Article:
Counseling is a clinical component of emotional, mental and social healing, and it makes use of a variety of methods for promoting that healing. In this series, Fountain Hill Center therapists explore the history and development of some of these methods. In this first installment, Ted explores attachment and how EFT helps couples better understand their interdependent bonds to form stronger relationships and more resilient intimacy.
For more information on this and other counseling methods, or to get started with counseling call 616.456.1178.
EFT and Attachment
Emotionally Focused Therapy (EFT) is a counseling approach pioneered by Sue Johnson that focuses on attachment, or the bonds between people, especially couples. It is a successful, evidenced based approach that has proven effective in helping couples to strengthen their relationship and increase their intimacy.
EFT does this by approaching what Counselors call attachment. Attachment refers to human connections, and the framework for the patterns we use to connect to each other begins in in fancy.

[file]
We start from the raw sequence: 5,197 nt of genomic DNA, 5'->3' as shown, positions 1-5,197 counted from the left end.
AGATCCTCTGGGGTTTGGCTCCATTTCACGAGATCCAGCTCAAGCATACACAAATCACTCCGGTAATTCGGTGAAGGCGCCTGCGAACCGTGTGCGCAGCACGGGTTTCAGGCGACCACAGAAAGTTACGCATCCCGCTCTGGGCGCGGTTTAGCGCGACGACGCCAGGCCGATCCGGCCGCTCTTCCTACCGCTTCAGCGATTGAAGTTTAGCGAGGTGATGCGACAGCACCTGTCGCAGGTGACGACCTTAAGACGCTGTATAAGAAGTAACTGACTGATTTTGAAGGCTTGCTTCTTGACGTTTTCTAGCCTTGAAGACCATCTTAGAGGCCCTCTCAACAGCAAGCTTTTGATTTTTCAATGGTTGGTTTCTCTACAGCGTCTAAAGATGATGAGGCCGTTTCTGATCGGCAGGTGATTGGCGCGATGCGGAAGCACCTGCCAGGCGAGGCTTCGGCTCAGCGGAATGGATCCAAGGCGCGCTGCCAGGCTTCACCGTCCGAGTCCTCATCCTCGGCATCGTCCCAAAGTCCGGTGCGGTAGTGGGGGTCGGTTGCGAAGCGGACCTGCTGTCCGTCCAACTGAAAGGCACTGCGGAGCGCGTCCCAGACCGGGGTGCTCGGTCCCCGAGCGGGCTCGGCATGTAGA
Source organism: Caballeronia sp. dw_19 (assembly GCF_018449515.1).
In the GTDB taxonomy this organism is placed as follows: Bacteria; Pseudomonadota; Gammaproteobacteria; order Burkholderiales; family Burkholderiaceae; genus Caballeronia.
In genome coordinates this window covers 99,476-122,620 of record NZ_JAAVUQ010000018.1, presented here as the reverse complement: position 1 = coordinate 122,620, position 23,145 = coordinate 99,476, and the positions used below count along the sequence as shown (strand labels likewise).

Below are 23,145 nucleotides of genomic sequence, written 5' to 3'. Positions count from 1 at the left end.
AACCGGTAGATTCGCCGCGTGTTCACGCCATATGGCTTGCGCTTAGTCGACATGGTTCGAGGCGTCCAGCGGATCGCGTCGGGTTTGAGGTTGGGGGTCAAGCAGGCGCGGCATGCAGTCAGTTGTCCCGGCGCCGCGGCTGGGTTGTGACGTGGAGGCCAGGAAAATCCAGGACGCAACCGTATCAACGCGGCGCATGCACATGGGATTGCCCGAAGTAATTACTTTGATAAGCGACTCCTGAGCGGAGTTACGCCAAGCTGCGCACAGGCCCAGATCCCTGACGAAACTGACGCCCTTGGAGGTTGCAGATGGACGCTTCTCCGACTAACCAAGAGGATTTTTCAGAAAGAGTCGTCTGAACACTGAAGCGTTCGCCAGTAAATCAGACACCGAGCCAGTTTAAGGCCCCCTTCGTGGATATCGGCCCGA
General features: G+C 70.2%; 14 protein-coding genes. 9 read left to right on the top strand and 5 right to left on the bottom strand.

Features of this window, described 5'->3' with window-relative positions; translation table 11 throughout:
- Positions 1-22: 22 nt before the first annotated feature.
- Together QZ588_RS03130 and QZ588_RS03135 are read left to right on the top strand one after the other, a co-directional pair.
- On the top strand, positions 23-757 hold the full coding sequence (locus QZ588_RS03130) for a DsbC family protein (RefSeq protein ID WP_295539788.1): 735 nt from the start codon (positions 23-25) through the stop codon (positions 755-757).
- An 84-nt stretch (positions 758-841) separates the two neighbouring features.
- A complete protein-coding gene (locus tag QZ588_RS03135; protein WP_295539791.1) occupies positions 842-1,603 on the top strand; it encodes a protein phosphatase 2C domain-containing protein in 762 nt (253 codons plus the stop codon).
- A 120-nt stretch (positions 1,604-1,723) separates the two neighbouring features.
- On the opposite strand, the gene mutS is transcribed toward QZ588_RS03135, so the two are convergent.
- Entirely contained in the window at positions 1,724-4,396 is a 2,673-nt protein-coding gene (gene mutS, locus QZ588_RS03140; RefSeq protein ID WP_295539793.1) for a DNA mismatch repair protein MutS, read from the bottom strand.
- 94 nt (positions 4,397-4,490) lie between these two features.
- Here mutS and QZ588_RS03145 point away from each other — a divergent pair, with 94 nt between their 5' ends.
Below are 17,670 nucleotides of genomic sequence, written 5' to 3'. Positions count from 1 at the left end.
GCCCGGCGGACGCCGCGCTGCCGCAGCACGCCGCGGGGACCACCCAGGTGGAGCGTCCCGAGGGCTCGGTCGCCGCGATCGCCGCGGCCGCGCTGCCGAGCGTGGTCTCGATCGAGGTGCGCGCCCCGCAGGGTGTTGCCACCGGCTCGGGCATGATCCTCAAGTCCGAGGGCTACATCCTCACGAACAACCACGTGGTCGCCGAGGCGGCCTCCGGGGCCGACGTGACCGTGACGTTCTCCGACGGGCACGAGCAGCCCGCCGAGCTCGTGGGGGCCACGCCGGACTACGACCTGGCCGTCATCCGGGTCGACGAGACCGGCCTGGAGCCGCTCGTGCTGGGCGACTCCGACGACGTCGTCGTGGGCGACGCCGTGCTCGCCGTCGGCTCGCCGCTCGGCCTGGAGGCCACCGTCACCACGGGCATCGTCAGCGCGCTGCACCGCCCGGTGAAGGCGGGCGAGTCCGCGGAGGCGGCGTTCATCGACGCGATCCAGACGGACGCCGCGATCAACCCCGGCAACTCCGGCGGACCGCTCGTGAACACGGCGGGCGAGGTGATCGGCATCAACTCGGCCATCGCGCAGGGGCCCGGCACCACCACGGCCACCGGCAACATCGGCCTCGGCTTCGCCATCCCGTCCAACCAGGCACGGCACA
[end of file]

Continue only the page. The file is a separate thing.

The approach marks a departure from the psychoanalytic tradition that was especially prevalent during the previous century. For a long time, mental and emotional healing was focused solely on the individual. Healing was about understanding one person’s story, its kinks, its strengths and the ways this played out in an individual experience. Early approaches to healing from this perspective focused a great deal on tracing the nuances of an individual’s experience back to childhood. Jon Bowlby created a big shift in this approach by rethinking what that childhood experience actually means.
Attachment Thinking Changed the Mental Health Landscape
Bowlby was a psychiatrist who treated young children in hospitals. This was during the time that men paced the waiting room smoking while women gave birth, and it was thought that contact with parents would hinder a child’s healing and resilience. Bowlby took issue with this. He recognized that children experience extraordinary distress when left alone in the strangeness of a hospital dormitory. Bowlby challenged the practice, and with it the whole notion that mental health and healing was solely the prerogative of an individual. In founding Attachment Theory, Bowlby did the counseling equivalent to suggesting that the earth is round and not flat. He pushed the medical community to recognize that individual health has to do with relationships and social bounds.